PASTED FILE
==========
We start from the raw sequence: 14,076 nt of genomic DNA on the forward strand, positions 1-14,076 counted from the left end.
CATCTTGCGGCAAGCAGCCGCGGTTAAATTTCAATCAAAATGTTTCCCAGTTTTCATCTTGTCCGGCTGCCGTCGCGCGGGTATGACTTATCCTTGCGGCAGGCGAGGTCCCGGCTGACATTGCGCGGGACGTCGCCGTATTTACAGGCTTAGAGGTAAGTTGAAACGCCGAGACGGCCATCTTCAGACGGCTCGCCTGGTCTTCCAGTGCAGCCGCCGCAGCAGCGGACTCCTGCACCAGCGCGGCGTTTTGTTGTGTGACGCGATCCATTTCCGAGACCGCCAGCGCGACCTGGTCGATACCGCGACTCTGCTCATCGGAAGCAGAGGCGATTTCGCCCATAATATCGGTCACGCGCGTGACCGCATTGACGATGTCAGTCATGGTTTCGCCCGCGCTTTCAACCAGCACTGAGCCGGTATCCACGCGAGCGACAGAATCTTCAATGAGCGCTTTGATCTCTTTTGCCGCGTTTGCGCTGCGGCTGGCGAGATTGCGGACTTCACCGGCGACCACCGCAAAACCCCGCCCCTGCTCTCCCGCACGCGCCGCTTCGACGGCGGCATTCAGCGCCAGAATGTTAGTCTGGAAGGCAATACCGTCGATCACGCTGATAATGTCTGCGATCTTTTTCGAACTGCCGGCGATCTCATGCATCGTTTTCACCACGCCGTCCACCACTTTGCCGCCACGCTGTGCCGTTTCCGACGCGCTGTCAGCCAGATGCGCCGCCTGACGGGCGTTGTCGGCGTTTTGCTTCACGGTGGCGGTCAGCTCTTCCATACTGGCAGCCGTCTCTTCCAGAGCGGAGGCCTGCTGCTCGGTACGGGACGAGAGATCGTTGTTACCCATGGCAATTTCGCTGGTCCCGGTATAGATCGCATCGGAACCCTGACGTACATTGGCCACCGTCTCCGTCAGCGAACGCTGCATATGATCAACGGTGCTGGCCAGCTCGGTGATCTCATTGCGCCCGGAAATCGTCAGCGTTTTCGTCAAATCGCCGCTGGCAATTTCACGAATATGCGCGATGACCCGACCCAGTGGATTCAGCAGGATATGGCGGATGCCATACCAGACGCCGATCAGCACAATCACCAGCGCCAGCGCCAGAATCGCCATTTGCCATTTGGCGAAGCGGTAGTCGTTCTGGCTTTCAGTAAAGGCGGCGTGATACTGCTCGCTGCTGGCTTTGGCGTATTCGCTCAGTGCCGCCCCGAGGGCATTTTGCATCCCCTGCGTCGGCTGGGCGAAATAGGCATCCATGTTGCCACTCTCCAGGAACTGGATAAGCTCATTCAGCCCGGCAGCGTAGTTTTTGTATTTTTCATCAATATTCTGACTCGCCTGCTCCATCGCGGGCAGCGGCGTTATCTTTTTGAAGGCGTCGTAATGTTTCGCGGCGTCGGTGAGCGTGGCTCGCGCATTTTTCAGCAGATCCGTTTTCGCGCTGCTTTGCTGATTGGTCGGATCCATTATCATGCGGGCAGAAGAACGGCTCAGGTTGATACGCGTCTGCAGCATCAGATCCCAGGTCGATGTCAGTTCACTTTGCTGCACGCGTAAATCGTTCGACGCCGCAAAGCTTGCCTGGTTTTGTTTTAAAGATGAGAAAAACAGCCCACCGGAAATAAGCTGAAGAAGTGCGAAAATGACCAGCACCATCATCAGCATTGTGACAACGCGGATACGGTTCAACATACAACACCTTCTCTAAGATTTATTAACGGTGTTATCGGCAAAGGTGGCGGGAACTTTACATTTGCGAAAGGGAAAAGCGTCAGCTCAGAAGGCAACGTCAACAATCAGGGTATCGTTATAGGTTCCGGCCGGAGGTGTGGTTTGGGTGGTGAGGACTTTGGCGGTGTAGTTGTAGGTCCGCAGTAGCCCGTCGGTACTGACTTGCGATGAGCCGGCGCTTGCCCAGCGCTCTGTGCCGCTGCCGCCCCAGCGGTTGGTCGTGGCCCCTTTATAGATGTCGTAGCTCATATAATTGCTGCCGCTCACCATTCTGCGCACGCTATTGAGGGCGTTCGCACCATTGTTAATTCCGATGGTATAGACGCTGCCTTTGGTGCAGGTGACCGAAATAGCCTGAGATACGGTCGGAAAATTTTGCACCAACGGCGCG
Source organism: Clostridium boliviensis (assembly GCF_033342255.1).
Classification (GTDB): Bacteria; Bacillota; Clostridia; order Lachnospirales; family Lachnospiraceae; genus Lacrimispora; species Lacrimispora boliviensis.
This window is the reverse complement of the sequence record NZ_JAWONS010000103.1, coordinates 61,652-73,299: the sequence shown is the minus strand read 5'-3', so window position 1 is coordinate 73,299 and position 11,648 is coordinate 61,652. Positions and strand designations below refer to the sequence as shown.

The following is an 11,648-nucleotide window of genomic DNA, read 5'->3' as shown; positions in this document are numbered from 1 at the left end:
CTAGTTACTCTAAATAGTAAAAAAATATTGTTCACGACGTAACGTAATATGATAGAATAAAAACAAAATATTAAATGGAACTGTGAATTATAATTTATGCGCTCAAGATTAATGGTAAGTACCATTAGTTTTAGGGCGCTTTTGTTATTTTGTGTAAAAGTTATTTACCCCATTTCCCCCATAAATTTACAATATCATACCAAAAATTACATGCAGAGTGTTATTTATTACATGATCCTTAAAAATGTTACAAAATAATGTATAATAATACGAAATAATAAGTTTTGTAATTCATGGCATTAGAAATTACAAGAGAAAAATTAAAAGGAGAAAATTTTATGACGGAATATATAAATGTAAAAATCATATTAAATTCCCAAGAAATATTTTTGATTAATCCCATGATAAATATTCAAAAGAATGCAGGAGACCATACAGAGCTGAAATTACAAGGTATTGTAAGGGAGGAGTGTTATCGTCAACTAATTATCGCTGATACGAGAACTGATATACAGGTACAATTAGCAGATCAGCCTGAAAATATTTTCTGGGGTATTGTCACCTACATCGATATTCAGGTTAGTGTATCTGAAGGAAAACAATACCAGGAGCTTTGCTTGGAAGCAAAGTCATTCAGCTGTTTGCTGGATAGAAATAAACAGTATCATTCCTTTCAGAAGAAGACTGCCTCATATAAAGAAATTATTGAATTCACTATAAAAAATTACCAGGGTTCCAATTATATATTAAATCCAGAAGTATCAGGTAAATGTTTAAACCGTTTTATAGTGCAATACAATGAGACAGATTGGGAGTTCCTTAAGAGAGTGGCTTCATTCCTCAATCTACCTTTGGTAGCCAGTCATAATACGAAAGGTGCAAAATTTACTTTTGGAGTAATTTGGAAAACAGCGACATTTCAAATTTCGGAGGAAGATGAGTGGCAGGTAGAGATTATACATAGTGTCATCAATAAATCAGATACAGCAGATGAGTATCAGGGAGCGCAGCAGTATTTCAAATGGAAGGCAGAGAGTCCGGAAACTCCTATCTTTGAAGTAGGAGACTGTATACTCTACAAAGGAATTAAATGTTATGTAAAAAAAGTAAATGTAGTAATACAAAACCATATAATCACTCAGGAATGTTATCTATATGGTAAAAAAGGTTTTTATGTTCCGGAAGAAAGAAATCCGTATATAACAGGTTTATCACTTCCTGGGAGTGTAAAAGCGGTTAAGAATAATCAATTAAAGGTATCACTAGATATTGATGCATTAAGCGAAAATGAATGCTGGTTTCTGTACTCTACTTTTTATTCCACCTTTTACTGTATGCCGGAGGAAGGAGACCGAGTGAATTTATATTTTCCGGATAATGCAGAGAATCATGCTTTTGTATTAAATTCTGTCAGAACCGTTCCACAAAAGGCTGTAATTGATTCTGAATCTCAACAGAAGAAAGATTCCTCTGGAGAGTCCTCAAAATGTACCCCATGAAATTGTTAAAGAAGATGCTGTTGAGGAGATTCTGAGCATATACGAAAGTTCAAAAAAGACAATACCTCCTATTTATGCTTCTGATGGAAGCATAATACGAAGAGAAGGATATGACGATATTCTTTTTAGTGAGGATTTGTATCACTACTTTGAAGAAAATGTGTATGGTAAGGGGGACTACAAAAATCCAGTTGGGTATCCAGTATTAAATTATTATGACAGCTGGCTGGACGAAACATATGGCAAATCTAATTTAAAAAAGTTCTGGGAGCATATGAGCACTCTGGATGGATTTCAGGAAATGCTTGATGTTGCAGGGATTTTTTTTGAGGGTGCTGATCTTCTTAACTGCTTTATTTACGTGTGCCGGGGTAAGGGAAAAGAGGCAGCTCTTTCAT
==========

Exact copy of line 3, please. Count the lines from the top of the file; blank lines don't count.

Source organism: Clostridium boliviensis (assembly GCF_033342255.1).